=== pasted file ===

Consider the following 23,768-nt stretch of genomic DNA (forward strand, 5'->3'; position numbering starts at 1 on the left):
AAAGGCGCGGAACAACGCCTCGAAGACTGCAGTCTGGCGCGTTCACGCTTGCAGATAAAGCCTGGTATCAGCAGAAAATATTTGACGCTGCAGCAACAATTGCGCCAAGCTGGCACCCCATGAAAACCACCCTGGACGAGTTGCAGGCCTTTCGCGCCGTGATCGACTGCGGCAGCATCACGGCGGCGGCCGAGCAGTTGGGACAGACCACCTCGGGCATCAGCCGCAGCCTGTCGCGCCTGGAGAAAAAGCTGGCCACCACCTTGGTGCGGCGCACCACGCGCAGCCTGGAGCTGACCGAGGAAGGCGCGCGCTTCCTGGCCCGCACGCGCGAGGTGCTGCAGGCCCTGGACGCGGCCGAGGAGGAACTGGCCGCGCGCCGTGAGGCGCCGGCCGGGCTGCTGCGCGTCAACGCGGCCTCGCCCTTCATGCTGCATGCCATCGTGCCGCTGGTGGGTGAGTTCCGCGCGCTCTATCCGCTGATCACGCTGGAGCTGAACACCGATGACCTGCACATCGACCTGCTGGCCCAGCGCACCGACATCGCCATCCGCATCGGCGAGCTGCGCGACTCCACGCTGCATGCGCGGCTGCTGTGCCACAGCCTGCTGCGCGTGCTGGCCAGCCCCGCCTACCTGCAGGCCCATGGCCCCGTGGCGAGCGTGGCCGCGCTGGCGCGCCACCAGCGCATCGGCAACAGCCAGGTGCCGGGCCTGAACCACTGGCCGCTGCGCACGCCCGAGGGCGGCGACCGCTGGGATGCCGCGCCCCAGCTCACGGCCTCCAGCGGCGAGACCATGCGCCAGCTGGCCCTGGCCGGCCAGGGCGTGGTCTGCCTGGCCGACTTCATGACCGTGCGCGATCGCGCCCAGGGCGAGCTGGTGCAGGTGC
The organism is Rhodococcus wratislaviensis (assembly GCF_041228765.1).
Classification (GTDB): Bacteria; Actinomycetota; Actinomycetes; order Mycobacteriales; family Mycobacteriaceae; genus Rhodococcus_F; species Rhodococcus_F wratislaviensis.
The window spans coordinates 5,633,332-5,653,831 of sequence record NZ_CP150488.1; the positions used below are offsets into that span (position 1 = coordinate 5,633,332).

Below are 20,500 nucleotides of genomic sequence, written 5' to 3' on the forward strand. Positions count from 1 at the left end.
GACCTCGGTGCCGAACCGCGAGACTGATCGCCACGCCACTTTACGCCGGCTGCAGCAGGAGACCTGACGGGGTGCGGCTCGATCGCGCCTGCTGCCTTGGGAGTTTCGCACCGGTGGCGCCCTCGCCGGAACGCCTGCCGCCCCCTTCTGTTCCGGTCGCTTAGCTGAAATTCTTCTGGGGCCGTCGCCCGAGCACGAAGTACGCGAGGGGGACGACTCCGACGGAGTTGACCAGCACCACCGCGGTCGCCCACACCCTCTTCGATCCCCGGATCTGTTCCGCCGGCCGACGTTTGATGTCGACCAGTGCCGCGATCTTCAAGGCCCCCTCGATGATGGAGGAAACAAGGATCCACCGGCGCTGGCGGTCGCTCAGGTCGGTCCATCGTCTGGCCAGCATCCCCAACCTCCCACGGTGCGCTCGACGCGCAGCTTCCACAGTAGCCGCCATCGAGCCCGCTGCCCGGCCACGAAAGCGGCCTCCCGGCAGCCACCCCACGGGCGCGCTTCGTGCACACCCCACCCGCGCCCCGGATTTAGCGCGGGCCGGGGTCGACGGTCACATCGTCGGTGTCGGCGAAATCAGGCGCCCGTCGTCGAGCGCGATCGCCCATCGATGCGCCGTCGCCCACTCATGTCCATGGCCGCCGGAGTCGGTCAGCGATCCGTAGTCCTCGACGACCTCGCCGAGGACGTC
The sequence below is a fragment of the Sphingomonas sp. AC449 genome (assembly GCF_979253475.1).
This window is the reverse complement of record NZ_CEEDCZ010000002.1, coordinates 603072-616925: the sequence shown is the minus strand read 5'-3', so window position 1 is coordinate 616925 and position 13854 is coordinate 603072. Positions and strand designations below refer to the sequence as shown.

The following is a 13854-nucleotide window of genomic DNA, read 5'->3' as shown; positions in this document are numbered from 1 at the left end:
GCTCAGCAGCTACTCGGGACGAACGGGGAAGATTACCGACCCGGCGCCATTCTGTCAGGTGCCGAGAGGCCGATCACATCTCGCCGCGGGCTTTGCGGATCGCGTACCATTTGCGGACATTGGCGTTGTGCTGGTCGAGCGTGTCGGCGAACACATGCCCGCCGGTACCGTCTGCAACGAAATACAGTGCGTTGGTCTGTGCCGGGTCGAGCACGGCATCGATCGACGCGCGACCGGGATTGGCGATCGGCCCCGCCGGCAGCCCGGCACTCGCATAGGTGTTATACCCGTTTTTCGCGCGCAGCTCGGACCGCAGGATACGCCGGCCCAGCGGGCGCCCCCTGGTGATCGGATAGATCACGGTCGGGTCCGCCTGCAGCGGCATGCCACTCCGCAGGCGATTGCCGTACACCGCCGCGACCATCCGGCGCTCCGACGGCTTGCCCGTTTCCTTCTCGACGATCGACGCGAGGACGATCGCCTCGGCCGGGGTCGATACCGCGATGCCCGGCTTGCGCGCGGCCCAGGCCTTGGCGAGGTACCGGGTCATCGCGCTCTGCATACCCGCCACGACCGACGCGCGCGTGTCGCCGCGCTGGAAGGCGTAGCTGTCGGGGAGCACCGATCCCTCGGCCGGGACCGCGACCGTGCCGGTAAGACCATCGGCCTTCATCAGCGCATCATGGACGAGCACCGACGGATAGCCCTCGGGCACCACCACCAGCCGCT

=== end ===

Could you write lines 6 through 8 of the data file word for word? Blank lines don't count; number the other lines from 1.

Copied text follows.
Below are 20,500 nucleotides of genomic sequence, written 5' to 3' on the forward strand. Positions count from 1 at the left end.
GACCTCGGTGCCGAACCGCGAGACTGATCGCCACGCCACTTTACGCCGGCTGCAGCAGGAGACCTGACGGGGTGCGGCTCGATCGCGCCTGCTGCCTTGGGAGTTTCGCACCGGTGGCGCCCTCGCCGGAACGCCTGCCGCCCCCTTCTGTTCCGGTCGCTTAGCTGAAATTCTTCTGGGGCCGTCGCCCGAGCACGAAGTACGCGAGGGGGACGACTCCGACGGAGTTGACCAGCACCACCGCGGTCGCCCACACCCTCTTCGATCCCCGGATCTGTTCCGCCGGCCGACGTTTGATGTCGACCAGTGCCGCGATCTTCAAGGCCCCCTCGATGATGGAGGAAACAAGGATCCACCGGCGCTGGCGGTCGCTCAGGTCGGTCCATCGTCTGGCCAGCATCCCCAACCTCCCACGGTGCGCTCGACGCGCAGCTTCCACAGTAGCCGCCATCGAGCCCGCTGCCCGGCCACGAAAGCGGCCTCCCGGCAGCCACCCCACGGGCGCGCTTCGTGCACACCCCACCCGCGCCCCGGATTTAGCGCGGGCCGGGGTCGACGGTCACATCGTCGGTGTCGGCGAAATCAGGCGCCCGTCGTCGAGCGCGATCGCCCATCGATGCGCCGTCGCCCACTCATGTCCATGGCCGCCGGAGTCGGTCAGCGATCCGTAGTCCTCGACGACCTCGCCGAGGACGTC
The sequence below is a fragment of the Sphingomonas sp. AC449 genome (assembly GCF_979253475.1).